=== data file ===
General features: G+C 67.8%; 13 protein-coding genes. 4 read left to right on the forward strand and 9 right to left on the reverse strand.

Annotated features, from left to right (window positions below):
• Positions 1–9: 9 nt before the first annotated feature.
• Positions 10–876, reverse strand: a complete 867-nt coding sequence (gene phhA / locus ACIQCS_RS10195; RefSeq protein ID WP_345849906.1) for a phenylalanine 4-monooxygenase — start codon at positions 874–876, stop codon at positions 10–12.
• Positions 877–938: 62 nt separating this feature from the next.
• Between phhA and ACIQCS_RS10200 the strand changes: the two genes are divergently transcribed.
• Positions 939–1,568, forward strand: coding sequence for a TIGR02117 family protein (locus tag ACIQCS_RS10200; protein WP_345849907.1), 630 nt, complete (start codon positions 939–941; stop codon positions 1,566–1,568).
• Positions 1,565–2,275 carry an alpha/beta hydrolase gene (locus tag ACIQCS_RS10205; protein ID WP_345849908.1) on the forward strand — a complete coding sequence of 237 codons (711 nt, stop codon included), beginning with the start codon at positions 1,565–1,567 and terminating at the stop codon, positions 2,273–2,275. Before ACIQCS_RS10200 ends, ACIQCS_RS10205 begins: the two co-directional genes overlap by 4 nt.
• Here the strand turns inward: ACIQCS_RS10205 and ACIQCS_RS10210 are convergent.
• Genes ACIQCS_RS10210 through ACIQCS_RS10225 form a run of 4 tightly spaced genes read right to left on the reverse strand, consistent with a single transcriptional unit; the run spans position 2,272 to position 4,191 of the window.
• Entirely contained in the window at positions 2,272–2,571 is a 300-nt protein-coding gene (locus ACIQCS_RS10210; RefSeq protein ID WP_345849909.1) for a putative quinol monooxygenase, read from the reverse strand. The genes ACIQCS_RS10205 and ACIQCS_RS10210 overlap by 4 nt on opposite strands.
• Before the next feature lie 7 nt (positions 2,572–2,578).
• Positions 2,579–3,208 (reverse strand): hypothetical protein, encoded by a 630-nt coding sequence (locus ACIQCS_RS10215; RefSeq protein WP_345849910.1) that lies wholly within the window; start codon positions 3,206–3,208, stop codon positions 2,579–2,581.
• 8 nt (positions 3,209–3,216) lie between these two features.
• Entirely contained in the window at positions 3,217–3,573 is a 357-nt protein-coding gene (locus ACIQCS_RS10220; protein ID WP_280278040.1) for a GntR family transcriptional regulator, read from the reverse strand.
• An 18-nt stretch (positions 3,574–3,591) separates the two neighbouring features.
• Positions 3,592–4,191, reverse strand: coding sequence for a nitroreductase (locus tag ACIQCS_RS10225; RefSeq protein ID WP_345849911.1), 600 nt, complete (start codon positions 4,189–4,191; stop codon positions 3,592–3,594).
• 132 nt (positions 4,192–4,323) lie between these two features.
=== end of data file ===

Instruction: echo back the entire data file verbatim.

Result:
General features: G+C 67.8%; 13 protein-coding genes. 4 read left to right on the forward strand and 9 right to left on the reverse strand.

Annotated features, from left to right (window positions below):
• Positions 1–9: 9 nt before the first annotated feature.
• Positions 10–876, reverse strand: a complete 867-nt coding sequence (gene phhA / locus ACIQCS_RS10195; RefSeq protein ID WP_345849906.1) for a phenylalanine 4-monooxygenase — start codon at positions 874–876, stop codon at positions 10–12.
• Positions 877–938: 62 nt separating this feature from the next.
• Between phhA and ACIQCS_RS10200 the strand changes: the two genes are divergently transcribed.
• Positions 939–1,568, forward strand: coding sequence for a TIGR02117 family protein (locus tag ACIQCS_RS10200; protein WP_345849907.1), 630 nt, complete (start codon positions 939–941; stop codon positions 1,566–1,568).
• Positions 1,565–2,275 carry an alpha/beta hydrolase gene (locus tag ACIQCS_RS10205; protein ID WP_345849908.1) on the forward strand — a complete coding sequence of 237 codons (711 nt, stop codon included), beginning with the start codon at positions 1,565–1,567 and terminating at the stop codon, positions 2,273–2,275. Before ACIQCS_RS10200 ends, ACIQCS_RS10205 begins: the two co-directional genes overlap by 4 nt.
• Here the strand turns inward: ACIQCS_RS10205 and ACIQCS_RS10210 are convergent.
• Genes ACIQCS_RS10210 through ACIQCS_RS10225 form a run of 4 tightly spaced genes read right to left on the reverse strand, consistent with a single transcriptional unit; the run spans position 2,272 to position 4,191 of the window.
• Entirely contained in the window at positions 2,272–2,571 is a 300-nt protein-coding gene (locus ACIQCS_RS10210; RefSeq protein ID WP_345849909.1) for a putative quinol monooxygenase, read from the reverse strand. The genes ACIQCS_RS10205 and ACIQCS_RS10210 overlap by 4 nt on opposite strands.
• Before the next feature lie 7 nt (positions 2,572–2,578).
• Positions 2,579–3,208 (reverse strand): hypothetical protein, encoded by a 630-nt coding sequence (locus ACIQCS_RS10215; RefSeq protein WP_345849910.1) that lies wholly within the window; start codon positions 3,206–3,208, stop codon positions 2,579–2,581.
• 8 nt (positions 3,209–3,216) lie between these two features.
• Entirely contained in the window at positions 3,217–3,573 is a 357-nt protein-coding gene (locus ACIQCS_RS10220; protein ID WP_280278040.1) for a GntR family transcriptional regulator, read from the reverse strand.
• An 18-nt stretch (positions 3,574–3,591) separates the two neighbouring features.
• Positions 3,592–4,191, reverse strand: coding sequence for a nitroreductase (locus tag ACIQCS_RS10225; RefSeq protein ID WP_345849911.1), 600 nt, complete (start codon positions 4,189–4,191; stop codon positions 3,592–3,594).
• 132 nt (positions 4,192–4,323) lie between these two features.